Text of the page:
1. whereas media freedom, pluralism and independence are crucial components of the right to freedom of expression; whereas the media play an essential role in democratic society, by acting as public watchdogs, while helping to inform and empower citizens, through widening their understanding of the current political and social landscape, and fostering their conscious participation in democratic life; whereas the scope of such a role should be enlarged to encompass online and citizen journalism, as well as the work of bloggers, internet users, social media activists and human rights defenders, in order to reflect today’s profoundly changed media reality while respecting the right to privacy;


  1. whereas restrictive legislation against civil society and media reflects the broader political and cultural trends in which toxic narratives demonize “the other” and breed blame, hatred and fear, creating a fertile ground for the enactment of such laws;


  1. whereas media freedom has been deteriorating around the world over the past decade; whereas violence against journalists and authorities’ failure to identify and prosecute attackers, restrictions on media access, blocking of websites, and censorship became an particular concerning topics; whereas politicians all over the world, starting with US president Donald Trump, verbally attack the media or fail to swiftly and vigorously condemn acts of repression;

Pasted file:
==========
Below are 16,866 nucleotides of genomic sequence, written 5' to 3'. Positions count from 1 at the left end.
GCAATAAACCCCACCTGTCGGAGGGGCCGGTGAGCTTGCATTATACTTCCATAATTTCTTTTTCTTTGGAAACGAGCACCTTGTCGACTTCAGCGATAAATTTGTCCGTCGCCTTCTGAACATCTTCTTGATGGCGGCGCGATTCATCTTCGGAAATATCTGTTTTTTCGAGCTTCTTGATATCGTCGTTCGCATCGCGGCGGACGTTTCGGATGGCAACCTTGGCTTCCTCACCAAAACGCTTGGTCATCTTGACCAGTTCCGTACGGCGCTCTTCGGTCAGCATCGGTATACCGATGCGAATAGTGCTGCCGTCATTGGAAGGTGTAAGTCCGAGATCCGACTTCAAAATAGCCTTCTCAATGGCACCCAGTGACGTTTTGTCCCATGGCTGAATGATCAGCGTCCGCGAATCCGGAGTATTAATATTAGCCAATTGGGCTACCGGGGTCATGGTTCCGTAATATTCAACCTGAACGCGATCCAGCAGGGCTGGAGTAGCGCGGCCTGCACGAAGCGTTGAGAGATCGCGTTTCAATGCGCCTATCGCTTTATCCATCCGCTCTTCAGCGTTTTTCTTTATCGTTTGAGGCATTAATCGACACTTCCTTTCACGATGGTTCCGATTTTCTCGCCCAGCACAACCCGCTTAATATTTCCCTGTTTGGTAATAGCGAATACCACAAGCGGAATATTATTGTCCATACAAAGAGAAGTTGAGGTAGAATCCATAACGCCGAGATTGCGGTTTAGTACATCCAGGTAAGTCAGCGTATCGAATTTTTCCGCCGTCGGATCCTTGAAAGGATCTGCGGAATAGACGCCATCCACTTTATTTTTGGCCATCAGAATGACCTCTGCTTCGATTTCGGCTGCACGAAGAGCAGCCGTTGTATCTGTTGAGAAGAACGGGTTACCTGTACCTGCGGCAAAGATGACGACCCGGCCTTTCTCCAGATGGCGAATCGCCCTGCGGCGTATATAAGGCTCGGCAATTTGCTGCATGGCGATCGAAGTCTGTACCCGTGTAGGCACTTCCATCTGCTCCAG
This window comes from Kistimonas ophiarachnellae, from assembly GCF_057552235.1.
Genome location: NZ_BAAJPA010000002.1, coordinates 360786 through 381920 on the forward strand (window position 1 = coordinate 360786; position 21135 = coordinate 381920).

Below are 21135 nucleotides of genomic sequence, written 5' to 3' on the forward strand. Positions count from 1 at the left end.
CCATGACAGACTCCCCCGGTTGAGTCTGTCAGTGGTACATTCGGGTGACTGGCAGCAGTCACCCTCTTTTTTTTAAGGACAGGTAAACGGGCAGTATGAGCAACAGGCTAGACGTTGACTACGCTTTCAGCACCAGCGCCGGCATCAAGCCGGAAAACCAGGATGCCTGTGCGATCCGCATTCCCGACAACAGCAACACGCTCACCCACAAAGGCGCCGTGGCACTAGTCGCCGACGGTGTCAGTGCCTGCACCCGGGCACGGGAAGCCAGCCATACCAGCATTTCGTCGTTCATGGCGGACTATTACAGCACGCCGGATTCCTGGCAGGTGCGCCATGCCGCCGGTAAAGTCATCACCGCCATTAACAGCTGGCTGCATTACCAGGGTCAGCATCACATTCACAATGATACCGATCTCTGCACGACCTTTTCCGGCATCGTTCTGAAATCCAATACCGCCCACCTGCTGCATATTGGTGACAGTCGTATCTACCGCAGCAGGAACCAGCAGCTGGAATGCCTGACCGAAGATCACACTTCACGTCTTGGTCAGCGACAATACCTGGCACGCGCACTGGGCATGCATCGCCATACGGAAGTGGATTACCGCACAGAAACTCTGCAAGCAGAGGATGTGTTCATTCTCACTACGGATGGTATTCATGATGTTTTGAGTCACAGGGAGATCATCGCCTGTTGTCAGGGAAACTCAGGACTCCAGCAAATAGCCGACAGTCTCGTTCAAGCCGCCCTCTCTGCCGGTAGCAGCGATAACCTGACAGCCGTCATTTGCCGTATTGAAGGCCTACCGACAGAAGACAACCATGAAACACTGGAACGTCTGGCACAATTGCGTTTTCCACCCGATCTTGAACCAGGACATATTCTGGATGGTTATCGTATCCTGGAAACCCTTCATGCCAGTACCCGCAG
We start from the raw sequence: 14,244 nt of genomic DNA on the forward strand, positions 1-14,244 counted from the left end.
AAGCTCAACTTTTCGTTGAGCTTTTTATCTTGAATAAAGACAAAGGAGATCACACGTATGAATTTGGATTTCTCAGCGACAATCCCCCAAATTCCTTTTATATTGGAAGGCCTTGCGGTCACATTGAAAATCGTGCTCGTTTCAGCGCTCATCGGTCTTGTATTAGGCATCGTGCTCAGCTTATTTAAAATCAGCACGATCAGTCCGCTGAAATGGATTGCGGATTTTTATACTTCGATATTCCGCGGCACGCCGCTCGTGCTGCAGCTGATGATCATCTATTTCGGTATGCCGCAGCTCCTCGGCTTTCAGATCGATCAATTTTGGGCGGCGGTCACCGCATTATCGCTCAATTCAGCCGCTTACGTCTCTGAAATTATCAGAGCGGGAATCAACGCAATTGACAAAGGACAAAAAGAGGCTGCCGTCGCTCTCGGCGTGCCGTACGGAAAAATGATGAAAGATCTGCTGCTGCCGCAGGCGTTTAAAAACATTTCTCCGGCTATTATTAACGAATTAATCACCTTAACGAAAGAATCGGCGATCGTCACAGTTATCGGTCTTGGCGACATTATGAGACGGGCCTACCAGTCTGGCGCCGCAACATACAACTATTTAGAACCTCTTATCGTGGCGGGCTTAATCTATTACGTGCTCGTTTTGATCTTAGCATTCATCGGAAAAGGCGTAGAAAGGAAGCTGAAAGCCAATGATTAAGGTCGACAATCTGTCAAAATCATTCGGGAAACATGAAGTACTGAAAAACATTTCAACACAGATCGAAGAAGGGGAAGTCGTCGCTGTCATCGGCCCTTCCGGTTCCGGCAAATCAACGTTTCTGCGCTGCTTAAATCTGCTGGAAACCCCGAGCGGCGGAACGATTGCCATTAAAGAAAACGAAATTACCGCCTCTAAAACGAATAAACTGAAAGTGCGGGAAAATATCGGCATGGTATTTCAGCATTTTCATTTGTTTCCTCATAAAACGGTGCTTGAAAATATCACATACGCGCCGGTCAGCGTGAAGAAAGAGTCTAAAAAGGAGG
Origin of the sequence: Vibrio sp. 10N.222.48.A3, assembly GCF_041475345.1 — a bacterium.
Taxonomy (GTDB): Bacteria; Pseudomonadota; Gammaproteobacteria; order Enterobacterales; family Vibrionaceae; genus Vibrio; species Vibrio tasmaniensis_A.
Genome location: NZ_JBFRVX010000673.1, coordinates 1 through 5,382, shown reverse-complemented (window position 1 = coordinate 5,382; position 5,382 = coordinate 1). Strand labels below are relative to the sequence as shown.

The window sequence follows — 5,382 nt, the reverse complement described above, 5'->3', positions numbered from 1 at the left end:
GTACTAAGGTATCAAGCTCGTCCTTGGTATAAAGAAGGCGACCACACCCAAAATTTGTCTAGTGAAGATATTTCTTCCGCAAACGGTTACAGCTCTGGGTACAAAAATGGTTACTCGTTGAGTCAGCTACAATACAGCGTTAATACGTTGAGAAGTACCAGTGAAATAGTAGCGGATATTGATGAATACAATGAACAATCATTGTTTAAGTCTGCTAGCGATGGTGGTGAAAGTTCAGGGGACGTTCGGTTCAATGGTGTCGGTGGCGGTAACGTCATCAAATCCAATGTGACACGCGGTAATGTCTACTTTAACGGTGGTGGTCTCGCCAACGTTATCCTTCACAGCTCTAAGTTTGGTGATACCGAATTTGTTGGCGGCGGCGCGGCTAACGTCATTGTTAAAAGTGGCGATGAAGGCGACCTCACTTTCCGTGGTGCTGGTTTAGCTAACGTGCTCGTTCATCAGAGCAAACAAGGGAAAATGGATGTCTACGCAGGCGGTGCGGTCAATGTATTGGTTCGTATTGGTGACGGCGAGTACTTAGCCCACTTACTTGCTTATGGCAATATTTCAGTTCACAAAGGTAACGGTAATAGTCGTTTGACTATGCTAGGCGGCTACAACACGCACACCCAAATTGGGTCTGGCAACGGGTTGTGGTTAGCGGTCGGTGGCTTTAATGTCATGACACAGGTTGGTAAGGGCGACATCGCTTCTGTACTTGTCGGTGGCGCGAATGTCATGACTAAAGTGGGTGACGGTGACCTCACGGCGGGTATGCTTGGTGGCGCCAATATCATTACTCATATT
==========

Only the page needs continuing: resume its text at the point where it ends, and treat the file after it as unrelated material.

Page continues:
1. whereas freedom of the press and media, both online and offline, is a crucial aspect of a democratic and open society, as well as being fundamental in countering corruption and safeguarding human rights and the rule of law;


  1. whereas journalists and other media actors still face violence, threats, harassment or public shaming mainly because of their investigative activities to protect the public interest from the misuse of power, corruption, human rights violations or criminal activities;